Given the truth assignment (in classical semantics)
v : V AR cfw_T, F
Dene its extension v to the set F of a
Chapter 13: Predicate Languages
Predicate Languages are also called First Order Languages. The same applies to the
use of terms Propositional and Predicate
Logic; they are often called zero Order and
First Order Logics and we will use both
terms equally.
Chapter 12:
Gentzen Sequent Calculus for
Intuitionistic Logic
Part 1: LI System
The proof system LI was published by Gentzen
in 1935 as a particular case of his proof
system LK for the classical logic.
We discussed a version of the original Gentzens
syste
Chapter 11: Automated Proof
Systems
SYSTEM RS OVERVIEW
Hilbert style systems are easy to dene and
admit a simple proof of the Completeness
Theorem but they are dicult to use.
Automated systems are less intuitive then
the Hilbert-style systems, but they wi
Chapter 2: Introduction to
Propositional Logic
PART ONE: History and Motivation
Origins: Stoic school of philosophy (3rd century B.C.), with the most eminent representative was Chryssipus.
Modern Origins: Mid-19th century - English
mathematician G. Boole,
Chapter 3: Propositional
Languages
We dene here a general notion of a propositional language.
We show how to obtain, as specic cases, various languages for propositional classical
logic and some non-classical logics.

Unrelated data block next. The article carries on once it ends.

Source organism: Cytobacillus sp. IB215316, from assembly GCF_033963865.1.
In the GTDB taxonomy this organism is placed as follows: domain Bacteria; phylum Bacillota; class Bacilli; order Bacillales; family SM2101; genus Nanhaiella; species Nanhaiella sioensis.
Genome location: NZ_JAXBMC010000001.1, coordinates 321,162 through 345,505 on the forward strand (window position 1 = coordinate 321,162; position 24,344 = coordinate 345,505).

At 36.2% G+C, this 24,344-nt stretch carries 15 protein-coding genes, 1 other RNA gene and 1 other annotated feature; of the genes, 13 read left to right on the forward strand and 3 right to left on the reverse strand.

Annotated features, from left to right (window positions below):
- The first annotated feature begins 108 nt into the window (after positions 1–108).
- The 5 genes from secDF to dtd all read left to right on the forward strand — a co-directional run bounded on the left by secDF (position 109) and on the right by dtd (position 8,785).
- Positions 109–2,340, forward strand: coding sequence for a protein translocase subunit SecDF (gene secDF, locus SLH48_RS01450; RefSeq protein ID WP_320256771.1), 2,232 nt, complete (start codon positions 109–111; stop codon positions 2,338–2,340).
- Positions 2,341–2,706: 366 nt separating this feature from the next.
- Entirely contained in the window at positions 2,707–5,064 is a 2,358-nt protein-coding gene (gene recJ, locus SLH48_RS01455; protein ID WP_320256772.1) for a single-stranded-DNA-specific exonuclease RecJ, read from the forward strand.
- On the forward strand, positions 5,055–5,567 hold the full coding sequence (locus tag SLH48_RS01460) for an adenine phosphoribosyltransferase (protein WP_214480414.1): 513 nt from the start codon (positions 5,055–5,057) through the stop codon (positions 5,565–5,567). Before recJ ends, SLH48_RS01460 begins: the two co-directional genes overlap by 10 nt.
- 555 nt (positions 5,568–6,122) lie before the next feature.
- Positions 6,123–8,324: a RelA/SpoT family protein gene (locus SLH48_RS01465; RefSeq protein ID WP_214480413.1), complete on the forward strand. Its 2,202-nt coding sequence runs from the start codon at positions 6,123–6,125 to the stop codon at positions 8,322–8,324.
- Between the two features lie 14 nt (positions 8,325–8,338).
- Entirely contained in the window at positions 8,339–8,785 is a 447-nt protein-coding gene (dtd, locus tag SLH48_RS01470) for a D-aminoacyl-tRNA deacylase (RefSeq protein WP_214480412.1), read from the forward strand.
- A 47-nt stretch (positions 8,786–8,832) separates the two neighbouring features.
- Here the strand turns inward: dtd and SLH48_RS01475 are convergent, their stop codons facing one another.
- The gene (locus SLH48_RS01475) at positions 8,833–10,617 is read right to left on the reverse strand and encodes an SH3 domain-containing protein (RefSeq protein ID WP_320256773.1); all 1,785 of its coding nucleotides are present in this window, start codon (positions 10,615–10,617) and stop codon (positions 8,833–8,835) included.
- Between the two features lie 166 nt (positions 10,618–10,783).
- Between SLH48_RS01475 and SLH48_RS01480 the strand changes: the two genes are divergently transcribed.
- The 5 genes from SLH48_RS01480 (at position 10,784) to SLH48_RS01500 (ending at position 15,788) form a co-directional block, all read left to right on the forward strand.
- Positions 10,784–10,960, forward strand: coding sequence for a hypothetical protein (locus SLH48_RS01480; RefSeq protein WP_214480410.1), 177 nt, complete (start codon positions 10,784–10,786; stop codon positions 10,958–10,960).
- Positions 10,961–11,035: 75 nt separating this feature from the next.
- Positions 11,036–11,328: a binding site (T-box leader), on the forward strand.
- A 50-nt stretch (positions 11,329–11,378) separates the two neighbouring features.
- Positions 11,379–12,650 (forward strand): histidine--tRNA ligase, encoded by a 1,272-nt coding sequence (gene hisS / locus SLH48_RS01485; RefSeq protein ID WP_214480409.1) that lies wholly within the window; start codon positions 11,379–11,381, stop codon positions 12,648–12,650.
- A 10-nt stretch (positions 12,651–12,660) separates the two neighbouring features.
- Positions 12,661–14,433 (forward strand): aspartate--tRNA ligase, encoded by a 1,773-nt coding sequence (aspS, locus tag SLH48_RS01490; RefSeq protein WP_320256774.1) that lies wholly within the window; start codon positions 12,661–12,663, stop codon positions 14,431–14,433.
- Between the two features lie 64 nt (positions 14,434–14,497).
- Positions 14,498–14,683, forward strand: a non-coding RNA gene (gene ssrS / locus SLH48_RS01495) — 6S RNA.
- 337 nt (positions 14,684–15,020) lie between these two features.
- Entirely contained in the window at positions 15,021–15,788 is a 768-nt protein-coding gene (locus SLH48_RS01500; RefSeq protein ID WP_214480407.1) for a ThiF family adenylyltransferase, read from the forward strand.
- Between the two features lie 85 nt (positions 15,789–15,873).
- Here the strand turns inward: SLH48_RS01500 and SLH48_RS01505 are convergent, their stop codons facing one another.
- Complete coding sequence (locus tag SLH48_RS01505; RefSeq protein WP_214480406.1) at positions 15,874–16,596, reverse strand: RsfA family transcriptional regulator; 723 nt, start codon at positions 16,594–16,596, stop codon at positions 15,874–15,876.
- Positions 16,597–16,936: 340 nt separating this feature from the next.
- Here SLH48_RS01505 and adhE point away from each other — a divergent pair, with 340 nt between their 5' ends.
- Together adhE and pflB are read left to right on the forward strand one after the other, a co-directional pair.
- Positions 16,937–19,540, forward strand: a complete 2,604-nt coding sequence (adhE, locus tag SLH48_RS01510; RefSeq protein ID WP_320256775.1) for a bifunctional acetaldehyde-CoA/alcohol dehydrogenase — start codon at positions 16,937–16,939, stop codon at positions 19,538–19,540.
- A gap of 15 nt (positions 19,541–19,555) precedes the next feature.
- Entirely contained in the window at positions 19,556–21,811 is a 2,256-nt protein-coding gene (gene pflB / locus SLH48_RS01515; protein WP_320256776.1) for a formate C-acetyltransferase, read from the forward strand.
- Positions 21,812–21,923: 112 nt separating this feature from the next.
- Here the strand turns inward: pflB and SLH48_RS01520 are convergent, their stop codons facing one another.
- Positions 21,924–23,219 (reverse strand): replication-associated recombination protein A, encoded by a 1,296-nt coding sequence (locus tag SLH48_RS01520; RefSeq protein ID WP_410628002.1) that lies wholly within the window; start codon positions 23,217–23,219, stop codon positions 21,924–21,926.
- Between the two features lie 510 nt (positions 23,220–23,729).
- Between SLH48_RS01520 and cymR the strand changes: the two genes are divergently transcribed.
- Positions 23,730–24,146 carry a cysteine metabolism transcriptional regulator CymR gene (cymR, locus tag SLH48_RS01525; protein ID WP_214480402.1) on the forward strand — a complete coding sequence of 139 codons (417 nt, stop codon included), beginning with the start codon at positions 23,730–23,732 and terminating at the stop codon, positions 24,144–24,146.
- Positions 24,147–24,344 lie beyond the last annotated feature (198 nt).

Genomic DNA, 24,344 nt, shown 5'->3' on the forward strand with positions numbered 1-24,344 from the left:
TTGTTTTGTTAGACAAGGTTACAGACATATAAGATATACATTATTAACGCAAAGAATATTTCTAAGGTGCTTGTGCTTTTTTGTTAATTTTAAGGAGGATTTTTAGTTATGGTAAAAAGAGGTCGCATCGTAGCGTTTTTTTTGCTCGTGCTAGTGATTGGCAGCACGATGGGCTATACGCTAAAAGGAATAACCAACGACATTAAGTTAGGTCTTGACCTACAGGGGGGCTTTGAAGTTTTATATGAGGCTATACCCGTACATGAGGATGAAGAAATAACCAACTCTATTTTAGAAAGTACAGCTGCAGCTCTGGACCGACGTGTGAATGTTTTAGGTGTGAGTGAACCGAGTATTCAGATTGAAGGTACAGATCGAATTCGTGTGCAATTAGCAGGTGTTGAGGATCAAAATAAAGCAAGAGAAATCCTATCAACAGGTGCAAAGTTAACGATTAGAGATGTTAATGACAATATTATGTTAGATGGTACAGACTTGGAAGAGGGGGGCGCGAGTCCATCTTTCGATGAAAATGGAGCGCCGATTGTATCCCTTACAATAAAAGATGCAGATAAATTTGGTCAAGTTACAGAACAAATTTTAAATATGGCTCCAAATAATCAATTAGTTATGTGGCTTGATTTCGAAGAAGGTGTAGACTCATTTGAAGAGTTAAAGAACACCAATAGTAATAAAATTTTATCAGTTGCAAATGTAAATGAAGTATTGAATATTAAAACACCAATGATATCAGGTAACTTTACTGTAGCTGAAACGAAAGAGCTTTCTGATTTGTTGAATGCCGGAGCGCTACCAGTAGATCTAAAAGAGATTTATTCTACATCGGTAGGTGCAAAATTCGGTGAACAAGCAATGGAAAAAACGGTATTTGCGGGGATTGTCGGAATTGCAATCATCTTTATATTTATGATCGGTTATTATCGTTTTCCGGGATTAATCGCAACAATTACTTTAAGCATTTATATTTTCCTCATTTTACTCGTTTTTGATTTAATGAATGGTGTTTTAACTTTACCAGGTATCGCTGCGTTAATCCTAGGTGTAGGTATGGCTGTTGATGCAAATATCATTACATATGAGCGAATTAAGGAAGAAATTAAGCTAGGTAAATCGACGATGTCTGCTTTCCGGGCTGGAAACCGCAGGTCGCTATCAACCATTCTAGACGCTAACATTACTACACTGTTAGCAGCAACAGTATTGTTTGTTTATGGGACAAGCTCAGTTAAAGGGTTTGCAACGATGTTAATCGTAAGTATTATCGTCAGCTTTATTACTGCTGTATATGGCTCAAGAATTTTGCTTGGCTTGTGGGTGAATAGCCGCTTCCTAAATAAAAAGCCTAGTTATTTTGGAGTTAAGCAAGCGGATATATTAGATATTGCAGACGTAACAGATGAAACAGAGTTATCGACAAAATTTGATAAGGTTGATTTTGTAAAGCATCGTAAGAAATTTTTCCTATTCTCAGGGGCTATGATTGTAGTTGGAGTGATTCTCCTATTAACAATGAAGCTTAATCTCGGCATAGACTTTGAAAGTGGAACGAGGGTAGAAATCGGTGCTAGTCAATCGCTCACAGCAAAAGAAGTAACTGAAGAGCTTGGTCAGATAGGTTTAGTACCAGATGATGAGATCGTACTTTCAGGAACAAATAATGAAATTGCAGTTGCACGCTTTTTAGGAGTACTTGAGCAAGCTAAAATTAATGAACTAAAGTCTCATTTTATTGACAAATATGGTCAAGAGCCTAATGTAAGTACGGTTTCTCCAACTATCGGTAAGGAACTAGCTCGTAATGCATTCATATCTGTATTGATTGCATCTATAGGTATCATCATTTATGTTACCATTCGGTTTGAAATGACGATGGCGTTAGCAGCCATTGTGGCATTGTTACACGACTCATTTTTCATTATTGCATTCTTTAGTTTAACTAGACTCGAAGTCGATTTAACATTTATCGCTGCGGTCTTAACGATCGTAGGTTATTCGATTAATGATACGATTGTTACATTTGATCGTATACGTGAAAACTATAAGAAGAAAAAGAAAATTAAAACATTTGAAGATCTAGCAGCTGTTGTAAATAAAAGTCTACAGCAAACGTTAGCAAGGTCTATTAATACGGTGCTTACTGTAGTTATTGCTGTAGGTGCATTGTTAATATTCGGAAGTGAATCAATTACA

We assume the following :
All proposit
Chapter 4: Classical Propositional
Semantics
Language :
Lcfw_,.
Classical Semantics assumptions:
TWO VALUES: there are only two logical
values: truth (T) and false (F), and
EXTENSIONALITY: the logical value of a
formula depends only on a main connective
a
Chapter 5: Some Extensional
Many Valued Semantics
First many valued logic (dened semantically
only) was formulated by Lukasiewicz in 1920.
We present here ve 3-valued logics semantics that are named after their authors:
Lukasiewicz, Kleene, Heyting, and B
Chapter 6
Propositional Tautologies, Logical
Equivalences, Denability of
Connectives and Equivalence of
Languages
Propositional Tautologies for Implication
Modus Ponens known to the Stoics (3rd century B.C)
|= (A (A B ) B )
Detachment
|= (A (A B ) B )
|=
Chapter 7: Proof Systems:
Soundness and Completeness
Proof systems are built to prove statements.
Proof systems are an inference machine with
special statements, called provable statements being its nal products.
The starting points of the inference are c
Chapter 8
Hilbert Systems, Deduction
Theorem